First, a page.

The FDA approved Takeda Pharmaceuticals’ drug Actos in 1999 and Actosplus Met in 2005 to treat Type 2 Diabetes by lowering blood sugar and reducing the amount of glucose the liver releases. Eli Lilly worked with Takeda to market Actos and make it a best-selling diabetes medication. In June 2011, the FDA released an alert based on numerous studies warning consumers that prolonged and high-dose use of Actos can cause an increased risk of bladder cancer. The FDA forced Takeda to update the warning on Actos’ boxes to include that the drug “may be associated with a 40 percent increased risk of bladder cancer.” Actos is no longer sold in Europe due to its bladder cancer risk and other complications but remains on the U.S. market.
Following the FDA’s alert, patients and their families began filing lawsuits against Takeda, claiming that Actos caused them to develop bladder cancer. In December 2011, a multidistrict litigation was established in the U.S. District Court for the Western District of Louisiana by Judge Rebecca Doherty to consolidate the thousands of lawsuits filed against Takeda.
In 2012, a whistleblower from Takeda came froward claiming the company had knowingly concealed information about Actos’s connection to bladder cancer and other serious cancers and side effects. In November 2014, jurors found that Takeda intentionally destroyed documents relating to the development and marketing of Actos and ordered Takeda to pay $155,000.
In April 2014, in a major bellwether trial for the MDL, a Louisiana jury awarded a plaintiff who developed bladder cancer after taking Actos with $9 billion in punitive damages and $1.5 million in compensatory damages. A judge later reduced this award total to $36.8 million, but this bellwether trial and its verdict represents a substantial victory against Takeda and Eli Lilly for their deceptive practices relating to Actos.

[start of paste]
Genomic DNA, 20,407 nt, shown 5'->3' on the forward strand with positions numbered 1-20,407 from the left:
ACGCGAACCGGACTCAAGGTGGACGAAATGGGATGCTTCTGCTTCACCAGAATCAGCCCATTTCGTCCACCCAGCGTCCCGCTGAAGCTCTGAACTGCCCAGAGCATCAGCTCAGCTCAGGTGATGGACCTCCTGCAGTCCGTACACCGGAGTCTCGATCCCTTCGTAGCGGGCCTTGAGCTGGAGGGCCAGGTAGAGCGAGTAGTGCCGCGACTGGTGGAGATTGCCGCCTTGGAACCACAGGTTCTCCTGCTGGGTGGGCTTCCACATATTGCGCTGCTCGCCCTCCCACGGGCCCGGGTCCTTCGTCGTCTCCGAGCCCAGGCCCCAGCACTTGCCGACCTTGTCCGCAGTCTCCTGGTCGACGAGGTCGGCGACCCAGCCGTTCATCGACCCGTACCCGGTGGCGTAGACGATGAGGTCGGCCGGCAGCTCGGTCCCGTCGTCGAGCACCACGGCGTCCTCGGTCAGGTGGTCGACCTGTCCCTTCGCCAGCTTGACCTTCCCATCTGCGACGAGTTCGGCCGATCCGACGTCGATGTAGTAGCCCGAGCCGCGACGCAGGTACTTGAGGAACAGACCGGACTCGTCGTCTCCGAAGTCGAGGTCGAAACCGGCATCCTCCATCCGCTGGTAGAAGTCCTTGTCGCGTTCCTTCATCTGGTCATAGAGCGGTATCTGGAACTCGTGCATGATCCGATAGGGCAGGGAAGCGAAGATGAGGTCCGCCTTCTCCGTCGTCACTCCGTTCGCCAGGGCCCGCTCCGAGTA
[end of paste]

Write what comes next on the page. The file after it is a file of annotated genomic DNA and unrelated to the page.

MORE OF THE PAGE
Following this and several similar bellwether case, in April 2015, Takeda announced it would pay $2.4 billion in settlements to resolve Actos lawsuits across the U.S. While many plaintiffs have signed up to participate in the settlement, other lawsuits are proceeding in state and local courts in California, Illinois, Pennsylvania, and West Virginia.
Seeger Weiss played a crucial role in securing this substantial settlement from Takeda in 2015 and continues to represent plaintiffs seeking compensation for harm caused by taking Actos and Takeda’s deceptive practices.
Seeger Weiss has represented hundreds of clients in drug injury litigation. If you would like to know more or you have questions about drug injury litigation, a free consultation may help evaluate your case and determine your eligibility for compensation.
Actos Lawsuit Settlements
Takeda and Eli Lilly have faced an estimated 10,000 Actos lawsuits filed by patients and family members of those who were harmed by Actos. Lawsuits have been filed for bladder cancer, bone fracture, kidney disease and other injuries.
About 5,000 federal lawsuits were consolidated into multidistrict litigation in The U.S. District Court for the Western District of Louisiana. After losing several bellwether cases, Takeda settled about 9,000 of the Actos lawsuits in 2015 for an estimated $2.4 billion. More lawsuits may have been filed or may still be pending in state and local courts in California, Illinois, Pennsylvania, and West Virginia. Actos’ manufacturer, Takeda may also be facing antitrust lawsuits for misleading the U.S. Food and Drug Administration about its patents which improperly delayed generic medications becoming available.
*Prior results do not guarantee or predict a similar outcome with respect to any future matter.